Category Archives: Review
Dunkirk movie review continues below.
Spider-Man: Homecoming movie review. Minor spoilers below.
As mentioned in previous reviews, I was cautiously optimistic about Wonder Woman and Logan heading into 2017. On the contrary, I was pretty sure that in the hands of Marvel Studios, Spider-Man: Homecoming would turn out to be at the least a good superhero flick.
The Girl on the Train (2016) Review
Director: Tate Taylor
Cast: Emily Blunt, Haley Bennett, Rebecca Ferguson, Justin Theroux, Luke Evans
The Girl on the Train is a missing persons mystery that manages to be somewhat satisfying despite the lack of genuine thrills.
Adapted from Paula Hawkin’s novel, The Girl on the Train is about psychological manipulation. It reveals how memories and perception is impacted by isolation, abuse and emotional anguish. The story is a deeply troubled portrait of female characters primarily told from an unhinged woman’s point of view.
In case you missed it, this post is part of MovieRob’s Genre Grandeur on Foreign Language Films (2013-present).
Taiwanese director Hou Hsiao-Hsien won the award for best director at the 68th Cannes Film Festival for his brilliant work in 2015’s The Assassin. Hou Hsiao-Hsien’s unique vision transcends The Assassin from a martial arts film into an art-house cinematic experience. However, I wouldn’t expect The Assassin to be highly influential in the wuxia genre, not because it isn’t deserving to be, but it purposely avoids many traditional tropes and conventions for what makes for a crowd pleasing, popular martial arts film that few directors and movie studios would likely follow in his forward thinking footsteps.
Pixar’s line up of sequels includes the summer blockbuster Finding Dory and will carry through 2019 with Cars 3, Toy Story 4 and the long-anticipated The Incredibles 2. From 2020, there are no further sequels planned. Pixar president Jim Morris recently shared some thoughts about why certain sequels don’t happen. “Most studios jump on doing a sequel as soon as they have a successful film, but our business model is a filmmaker model, and we don’t make a sequel unless the director of the original film has an idea that they like and are willing to go forward on,” Morris explains. “A sequel in some regards is even harder [than the original] because you’ve got this defined world which, on the one hand, is a leg up, and on the other hand has expectations that you can’t disappoint on.”
What do you think about Pixar’s approach to making sequels? Which Pixar movie would you love to see a sequel?
Movie Roundup is a feature where I give quick impressions on some films I recently watched and/or on movie related topics.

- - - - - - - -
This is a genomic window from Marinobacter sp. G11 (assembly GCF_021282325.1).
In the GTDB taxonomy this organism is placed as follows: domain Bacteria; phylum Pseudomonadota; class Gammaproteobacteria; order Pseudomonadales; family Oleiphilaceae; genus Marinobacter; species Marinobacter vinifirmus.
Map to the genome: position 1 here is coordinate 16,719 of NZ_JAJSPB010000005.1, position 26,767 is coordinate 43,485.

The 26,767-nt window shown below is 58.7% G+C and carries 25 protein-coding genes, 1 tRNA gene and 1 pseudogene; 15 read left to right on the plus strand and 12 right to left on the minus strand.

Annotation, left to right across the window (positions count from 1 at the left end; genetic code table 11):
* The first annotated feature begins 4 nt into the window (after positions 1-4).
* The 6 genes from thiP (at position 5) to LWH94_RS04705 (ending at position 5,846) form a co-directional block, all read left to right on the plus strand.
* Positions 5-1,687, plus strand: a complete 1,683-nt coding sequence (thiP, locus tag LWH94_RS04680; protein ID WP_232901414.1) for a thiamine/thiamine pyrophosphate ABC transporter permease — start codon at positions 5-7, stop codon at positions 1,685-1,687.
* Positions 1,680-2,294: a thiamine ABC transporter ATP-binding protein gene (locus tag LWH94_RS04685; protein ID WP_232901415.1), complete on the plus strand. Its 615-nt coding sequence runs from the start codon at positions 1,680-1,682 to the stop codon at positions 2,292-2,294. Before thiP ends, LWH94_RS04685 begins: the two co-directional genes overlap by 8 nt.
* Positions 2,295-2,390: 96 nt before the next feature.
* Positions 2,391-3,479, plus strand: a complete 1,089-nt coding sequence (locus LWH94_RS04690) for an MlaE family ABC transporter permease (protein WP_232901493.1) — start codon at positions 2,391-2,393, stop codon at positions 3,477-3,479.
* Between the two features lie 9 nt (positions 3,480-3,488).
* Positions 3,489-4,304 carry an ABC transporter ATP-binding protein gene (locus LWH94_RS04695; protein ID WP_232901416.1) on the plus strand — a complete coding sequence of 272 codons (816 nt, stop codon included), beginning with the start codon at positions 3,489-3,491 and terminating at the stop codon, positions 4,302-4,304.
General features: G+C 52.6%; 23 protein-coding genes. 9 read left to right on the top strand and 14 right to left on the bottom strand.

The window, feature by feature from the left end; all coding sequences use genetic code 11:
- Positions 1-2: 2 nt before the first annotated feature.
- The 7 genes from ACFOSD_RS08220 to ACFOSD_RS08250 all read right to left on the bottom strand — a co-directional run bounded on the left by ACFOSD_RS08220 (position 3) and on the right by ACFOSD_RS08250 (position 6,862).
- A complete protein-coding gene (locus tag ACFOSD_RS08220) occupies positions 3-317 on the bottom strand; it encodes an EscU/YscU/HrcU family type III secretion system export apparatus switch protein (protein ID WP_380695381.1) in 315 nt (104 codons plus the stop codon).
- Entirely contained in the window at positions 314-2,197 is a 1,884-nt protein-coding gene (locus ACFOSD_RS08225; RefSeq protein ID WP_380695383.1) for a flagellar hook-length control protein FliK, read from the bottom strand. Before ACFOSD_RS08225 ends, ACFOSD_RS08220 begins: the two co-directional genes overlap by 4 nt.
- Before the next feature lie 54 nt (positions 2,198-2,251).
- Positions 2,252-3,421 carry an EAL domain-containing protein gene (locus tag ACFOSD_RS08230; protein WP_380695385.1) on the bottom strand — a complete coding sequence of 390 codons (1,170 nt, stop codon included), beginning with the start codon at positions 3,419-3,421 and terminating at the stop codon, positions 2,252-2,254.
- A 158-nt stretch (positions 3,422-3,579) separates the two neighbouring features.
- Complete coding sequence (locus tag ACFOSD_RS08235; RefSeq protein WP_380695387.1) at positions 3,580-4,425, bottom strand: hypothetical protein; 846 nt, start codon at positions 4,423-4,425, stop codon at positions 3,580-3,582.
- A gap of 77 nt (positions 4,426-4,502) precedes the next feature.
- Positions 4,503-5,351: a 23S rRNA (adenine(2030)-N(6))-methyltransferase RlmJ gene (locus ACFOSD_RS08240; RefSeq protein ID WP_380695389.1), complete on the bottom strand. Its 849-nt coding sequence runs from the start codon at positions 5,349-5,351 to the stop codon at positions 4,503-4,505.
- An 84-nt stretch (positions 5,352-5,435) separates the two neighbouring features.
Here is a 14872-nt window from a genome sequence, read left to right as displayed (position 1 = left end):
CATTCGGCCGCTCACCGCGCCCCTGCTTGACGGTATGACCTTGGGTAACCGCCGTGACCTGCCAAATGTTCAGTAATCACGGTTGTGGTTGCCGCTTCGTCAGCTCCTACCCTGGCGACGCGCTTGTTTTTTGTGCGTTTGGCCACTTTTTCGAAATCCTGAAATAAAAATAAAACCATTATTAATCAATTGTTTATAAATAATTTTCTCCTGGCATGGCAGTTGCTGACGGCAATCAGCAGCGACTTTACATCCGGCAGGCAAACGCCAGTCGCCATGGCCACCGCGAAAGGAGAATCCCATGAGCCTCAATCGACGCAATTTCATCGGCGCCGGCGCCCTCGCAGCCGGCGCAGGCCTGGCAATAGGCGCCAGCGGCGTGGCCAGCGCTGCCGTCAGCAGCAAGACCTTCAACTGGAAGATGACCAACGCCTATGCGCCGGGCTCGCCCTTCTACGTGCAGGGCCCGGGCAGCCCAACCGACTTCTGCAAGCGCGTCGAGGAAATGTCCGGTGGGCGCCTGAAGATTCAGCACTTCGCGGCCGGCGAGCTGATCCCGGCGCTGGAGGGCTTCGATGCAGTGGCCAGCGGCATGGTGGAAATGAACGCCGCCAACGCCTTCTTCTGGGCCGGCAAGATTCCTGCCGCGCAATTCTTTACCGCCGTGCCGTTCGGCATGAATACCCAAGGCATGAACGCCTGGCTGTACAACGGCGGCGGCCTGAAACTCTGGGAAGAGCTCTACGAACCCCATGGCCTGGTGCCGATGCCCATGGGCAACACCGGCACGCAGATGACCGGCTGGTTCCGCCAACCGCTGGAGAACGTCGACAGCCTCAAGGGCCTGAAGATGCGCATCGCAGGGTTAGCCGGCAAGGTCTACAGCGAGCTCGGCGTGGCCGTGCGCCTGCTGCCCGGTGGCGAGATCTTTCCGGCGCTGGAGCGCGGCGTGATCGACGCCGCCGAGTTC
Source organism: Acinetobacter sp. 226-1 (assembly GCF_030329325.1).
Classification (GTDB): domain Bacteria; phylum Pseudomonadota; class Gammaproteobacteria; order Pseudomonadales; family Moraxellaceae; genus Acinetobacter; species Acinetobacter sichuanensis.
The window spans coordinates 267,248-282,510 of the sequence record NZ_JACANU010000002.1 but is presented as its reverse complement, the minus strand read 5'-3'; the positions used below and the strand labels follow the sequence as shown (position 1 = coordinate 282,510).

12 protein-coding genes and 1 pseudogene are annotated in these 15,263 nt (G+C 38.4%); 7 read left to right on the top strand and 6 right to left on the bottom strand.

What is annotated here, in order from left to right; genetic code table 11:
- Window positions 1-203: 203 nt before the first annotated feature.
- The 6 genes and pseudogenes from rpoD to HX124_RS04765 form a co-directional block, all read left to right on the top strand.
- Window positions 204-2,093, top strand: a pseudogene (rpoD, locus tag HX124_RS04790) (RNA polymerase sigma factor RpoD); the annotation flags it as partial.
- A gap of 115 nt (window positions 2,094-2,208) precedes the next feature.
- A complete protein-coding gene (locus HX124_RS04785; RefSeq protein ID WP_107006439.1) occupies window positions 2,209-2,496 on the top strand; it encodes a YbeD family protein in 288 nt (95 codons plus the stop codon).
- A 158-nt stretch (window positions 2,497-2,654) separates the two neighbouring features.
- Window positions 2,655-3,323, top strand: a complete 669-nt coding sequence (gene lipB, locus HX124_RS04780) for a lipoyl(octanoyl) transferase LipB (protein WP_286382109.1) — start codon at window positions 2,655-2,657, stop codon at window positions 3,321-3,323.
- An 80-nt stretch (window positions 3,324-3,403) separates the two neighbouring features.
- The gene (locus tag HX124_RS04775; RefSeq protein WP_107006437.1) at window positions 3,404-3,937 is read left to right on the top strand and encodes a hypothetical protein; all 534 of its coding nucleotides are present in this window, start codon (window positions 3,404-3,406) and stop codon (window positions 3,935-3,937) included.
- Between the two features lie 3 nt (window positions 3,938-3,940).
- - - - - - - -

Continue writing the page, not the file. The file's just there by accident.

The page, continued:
Teenage Mutant Ninja Turtles: Out of the Shadows (2016) (Non-Spoilers)
Director: Dave Green
Cast: Megan Fox, Will Arnett, Stephen Amell, Tyler Perry, Laura Linney, Brian Tee, Noel Fisher, Jeremy Howard, Pete Ploszek, Alan Ritchson, Gary Anthony Williams, Stephen Farrelly
Teenage Mutant Ninja Turtles: Out of the Shadows’ kid-friendly action and cheesy, slap-stick humor is aimed at a younger target audience. If you no longer wake up early on Saturday mornings to watch cartoons or the phrases “Cowabunga” and “Turtle Power” don’t illicit nostalgia, it could be a tough movie to sit through.
This post is originally written for MovieRob’s Genre Grandeur on Heist Movies. For all the reviews in this feature, check out Movie Rob’s site.
Fast Five is the very first film in The Fast and The Furious franchise I ever watched. I’m not a snobby movie watcher. I love superhero films and summer blockbusters like a lot of other people. But I overlooked this franchise thinking it would be a hollow, soul less action flick. Okay, this franchise is never going to win an Oscar for best picture. It is a fun, testosterone fueled ride and I can see why it’s one of the biggest, most popular action movie franchises around.
The fifth installment surprisingly makes for a good entry point into the franchise for me. It’s arguably the best in the franchise to date. The action sequences are exciting and well directed. There’s enough character beats to give the story some heart. With so much going on and so many characters, this could have been a hot mess. Director Justin Lin has a firm hand on the steering wheel, never letting the story go off track. He’s also got a strong eye for the visuals, knowing how to frame scenes for maximum suspense and bringing an energetic flair to daring, insane stunts.
Love & Mercy (2015)
Director: Bill Pohlad
Cast: John Cusack, Paul Dano, Elizabeth Banks, Paul Giamatti
Each year there’s a bunch of biopics vying for your attention. Some like Straight Outta Compton and Steve Jobs generated quite a bit of buzz. Love & Mercy about the Beach Boy’s Brian Wilson was also very well received, though the movie’s release was quieter.
The most striking choice director Bill Pohlad makes is in casting two very different actors to respectively play the young and older Brian Wilson. Surprisingly it’s not as jarring as I would have imagined. This choice helped to immediately differentiate between the two eras as the film cut back and forth in time. Love & Mercy is factual based but it’s more concerned with what’s going on inside Wilson’s head than what his facial features look like.
How the Walkway Scene in Star Wars: The Force Awakens could have been better (even if you love the movie)